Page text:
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Official Community Plan (OCP)

The Town of Regina Beach Council is currently working on an updated
Official Community Plan.

The Official Community Plan (OCP) sets forth a vision, goals and policies that reflect who we are as a community now, and who and where we want to be in the future. Regina Beach has a unique sense of place with many factors to consider when planning for the future – population both permanent and seasonal residents, geographical features, infrastructure, and working together with our regional neighbours to deliver necessary services. Through the planning process, it is important to capture these features and think about what we envision over the next 25+ years. 

The OCP is the community of Regina Beach’s statement of the long-term vision for the future. This plan is being formed to assist the town with growth and development opportunities over the next 25 plus years. As a comprehensive land use policy framework, this plan helps guide day-to-day management activities. Implementation moves forward through actions taken by the Town of Regina Beach, citizens, neighbouring communities, businesses and stakeholders. 

 Official Community Plan  

The Planning and Development Act, 2007 (PDA) provides a council the authority to adopt an official community plan (OCP). The OCP is the keystone of the planning process and is essential in managing future growth and development of the community.

Under the legislation, the OCP must be prepared in consultation with a professional community planner as licensed under The Community Planning Profession Act, 2013. Additional review by a solicitor is highly recommended.

The purpose of the OCP is to provide a comprehensive policy framework to guide the physical, environmental, economic, social and cultural development of the municipality or any part of the municipality. A community plan is a growth management strategy for a municipality and enables it to set development goals, objectives and policies that council can use to manage land use, subdivision, municipal services and public utilities. An OCP must also incorporate any applicable provincial land use policies and The Statements of Provincial Interest.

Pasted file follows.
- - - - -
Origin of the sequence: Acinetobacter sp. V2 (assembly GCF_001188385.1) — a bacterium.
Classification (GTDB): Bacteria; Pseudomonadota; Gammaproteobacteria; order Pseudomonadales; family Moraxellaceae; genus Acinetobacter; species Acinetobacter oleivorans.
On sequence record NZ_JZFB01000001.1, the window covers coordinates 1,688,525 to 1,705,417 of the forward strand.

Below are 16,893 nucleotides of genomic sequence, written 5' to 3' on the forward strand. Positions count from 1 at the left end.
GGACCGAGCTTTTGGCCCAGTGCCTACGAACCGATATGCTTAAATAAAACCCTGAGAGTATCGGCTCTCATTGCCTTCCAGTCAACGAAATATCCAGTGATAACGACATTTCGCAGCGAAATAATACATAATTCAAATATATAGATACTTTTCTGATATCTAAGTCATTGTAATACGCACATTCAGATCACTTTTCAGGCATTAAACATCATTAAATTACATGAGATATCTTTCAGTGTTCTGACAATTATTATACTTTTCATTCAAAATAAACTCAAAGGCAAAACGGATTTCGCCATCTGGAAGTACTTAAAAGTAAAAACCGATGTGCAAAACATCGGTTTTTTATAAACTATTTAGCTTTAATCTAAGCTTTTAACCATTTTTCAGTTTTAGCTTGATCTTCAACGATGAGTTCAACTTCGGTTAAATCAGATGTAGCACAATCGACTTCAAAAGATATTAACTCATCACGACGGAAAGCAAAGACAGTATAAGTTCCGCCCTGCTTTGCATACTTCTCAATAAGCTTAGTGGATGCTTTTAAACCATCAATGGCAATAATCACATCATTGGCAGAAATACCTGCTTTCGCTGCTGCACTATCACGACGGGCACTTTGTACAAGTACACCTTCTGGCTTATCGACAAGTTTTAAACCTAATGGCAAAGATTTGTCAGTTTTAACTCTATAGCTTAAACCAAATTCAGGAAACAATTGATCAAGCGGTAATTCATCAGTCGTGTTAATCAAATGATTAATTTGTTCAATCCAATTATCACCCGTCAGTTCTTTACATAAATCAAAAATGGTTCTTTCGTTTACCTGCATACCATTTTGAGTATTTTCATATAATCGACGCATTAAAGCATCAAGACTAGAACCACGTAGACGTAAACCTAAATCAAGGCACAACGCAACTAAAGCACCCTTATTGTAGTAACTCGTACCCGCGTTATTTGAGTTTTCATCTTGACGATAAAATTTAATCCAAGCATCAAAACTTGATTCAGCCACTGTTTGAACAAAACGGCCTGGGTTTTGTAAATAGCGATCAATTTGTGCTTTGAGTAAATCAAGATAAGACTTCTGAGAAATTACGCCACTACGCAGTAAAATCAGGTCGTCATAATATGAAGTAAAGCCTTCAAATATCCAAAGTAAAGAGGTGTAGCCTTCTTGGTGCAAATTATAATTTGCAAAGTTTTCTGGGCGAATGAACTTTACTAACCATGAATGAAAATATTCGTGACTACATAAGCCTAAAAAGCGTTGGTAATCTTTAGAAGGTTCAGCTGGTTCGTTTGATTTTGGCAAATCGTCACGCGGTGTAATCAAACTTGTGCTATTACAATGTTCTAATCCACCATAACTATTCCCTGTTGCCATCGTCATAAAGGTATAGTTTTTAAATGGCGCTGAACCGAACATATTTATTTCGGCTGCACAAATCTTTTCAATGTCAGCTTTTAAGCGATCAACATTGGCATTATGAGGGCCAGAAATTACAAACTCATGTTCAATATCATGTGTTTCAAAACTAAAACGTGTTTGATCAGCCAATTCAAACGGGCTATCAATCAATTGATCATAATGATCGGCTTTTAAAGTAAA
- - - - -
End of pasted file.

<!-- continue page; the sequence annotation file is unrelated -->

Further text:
An OCP is required to identify policies that address:

  • sustainable current and future land use and development in the municipality;
  • current and future economic development;
  • the general provision of public works;
  • the management of lands that are subject to natural hazards including, flooding, slope and instability;
  • the management of environmentally sensitive lands;
  • the co-ordination of land use, future growth patterns and public works with adjacent municipalities;
  • source water protection;
  • implementation of the OCP;
  • the provision of municipal reserve for school purposes; and
  • the management of lands that are in proximity to existing or proposed railway operations.

An OCP may:

  • address the co-ordination of municipal programs relating to development;
  • contain statements of policy regarding the use of dedicated lands;
  • contain concept plans for future planning of development;
  • contain a map or series of maps that denote current or future land use or policy areas;
  • if a council has been declared an approving authority, contain policies respecting site plan control for specific commercial or industrial development; and
  • contain any other statements of policy relating to the physical, environmental, economic, social or cultural development of the municipality that the council considers advisable.

Without an OCP, a municipality:

  • has little control over development and cannot effectively manage land use;
  • cannot co-ordinate development with services and capital planning;
  • cannot manage the separation of incompatible land uses (e.g. residences and industrial or livestock operations); and
  • cannot protect development from locating on hazard lands.

Any person who contravenes any of the provisions of an OCP or Zoning Bylaw is guilty of an offense under the The Planning and Development Act, 2007 (PDA). Such a person is liable, on summary conviction, to the penalties provided by the PDA. The municipality has the authority to correct situations of zoning noncompliance by issuing zoning enforcement orders and following the procedures identified in the PDA.

For more information visit www.saskatchewan.ca